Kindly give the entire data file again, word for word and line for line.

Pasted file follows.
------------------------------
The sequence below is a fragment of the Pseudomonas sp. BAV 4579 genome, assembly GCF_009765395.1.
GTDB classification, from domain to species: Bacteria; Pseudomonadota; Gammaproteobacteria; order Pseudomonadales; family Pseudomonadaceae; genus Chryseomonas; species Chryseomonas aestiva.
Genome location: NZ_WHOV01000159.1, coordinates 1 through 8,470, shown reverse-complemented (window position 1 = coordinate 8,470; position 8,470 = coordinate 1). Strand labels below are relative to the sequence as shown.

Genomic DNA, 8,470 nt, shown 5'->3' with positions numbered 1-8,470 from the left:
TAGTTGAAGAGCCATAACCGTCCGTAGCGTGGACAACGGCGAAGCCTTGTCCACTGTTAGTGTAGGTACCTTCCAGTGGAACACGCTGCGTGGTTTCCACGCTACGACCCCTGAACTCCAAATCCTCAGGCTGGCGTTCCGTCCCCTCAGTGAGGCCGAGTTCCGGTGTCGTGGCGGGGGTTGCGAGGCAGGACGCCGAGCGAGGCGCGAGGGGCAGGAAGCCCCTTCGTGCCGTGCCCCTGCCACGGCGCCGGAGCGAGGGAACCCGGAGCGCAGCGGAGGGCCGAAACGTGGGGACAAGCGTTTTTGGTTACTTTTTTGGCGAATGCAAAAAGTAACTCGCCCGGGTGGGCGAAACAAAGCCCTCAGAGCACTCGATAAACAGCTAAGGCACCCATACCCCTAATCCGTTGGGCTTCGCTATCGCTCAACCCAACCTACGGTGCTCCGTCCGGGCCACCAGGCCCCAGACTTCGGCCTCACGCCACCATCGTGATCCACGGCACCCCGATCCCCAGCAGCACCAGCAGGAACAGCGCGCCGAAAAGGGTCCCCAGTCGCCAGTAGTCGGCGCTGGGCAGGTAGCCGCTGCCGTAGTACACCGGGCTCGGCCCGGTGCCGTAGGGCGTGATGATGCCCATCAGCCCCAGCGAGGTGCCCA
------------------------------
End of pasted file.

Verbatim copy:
The sequence below is a fragment of the Pseudomonas sp. BAV 4579 genome, assembly GCF_009765395.1.
GTDB classification, from domain to species: Bacteria; Pseudomonadota; Gammaproteobacteria; order Pseudomonadales; family Pseudomonadaceae; genus Chryseomonas; species Chryseomonas aestiva.
Genome location: NZ_WHOV01000159.1, coordinates 1 through 8,470, shown reverse-complemented (window position 1 = coordinate 8,470; position 8,470 = coordinate 1). Strand labels below are relative to the sequence as shown.

Genomic DNA, 8,470 nt, shown 5'->3' with positions numbered 1-8,470 from the left:
TAGTTGAAGAGCCATAACCGTCCGTAGCGTGGACAACGGCGAAGCCTTGTCCACTGTTAGTGTAGGTACCTTCCAGTGGAACACGCTGCGTGGTTTCCACGCTACGACCCCTGAACTCCAAATCCTCAGGCTGGCGTTCCGTCCCCTCAGTGAGGCCGAGTTCCGGTGTCGTGGCGGGGGTTGCGAGGCAGGACGCCGAGCGAGGCGCGAGGGGCAGGAAGCCCCTTCGTGCCGTGCCCCTGCCACGGCGCCGGAGCGAGGGAACCCGGAGCGCAGCGGAGGGCCGAAACGTGGGGACAAGCGTTTTTGGTTACTTTTTTGGCGAATGCAAAAAGTAACTCGCCCGGGTGGGCGAAACAAAGCCCTCAGAGCACTCGATAAACAGCTAAGGCACCCATACCCCTAATCCGTTGGGCTTCGCTATCGCTCAACCCAACCTACGGTGCTCCGTCCGGGCCACCAGGCCCCAGACTTCGGCCTCACGCCACCATCGTGATCCACGGCACCCCGATCCCCAGCAGCACCAGCAGGAACAGCGCGCCGAAAAGGGTCCCCAGTCGCCAGTAGTCGGCGCTGGGCAGGTAGCCGCTGCCGTAGTACACCGGGCTCGGCCCGGTGCCGTAGGGCGTGATGATGCCCATCAGCCCCAGCGAGGTGCCCA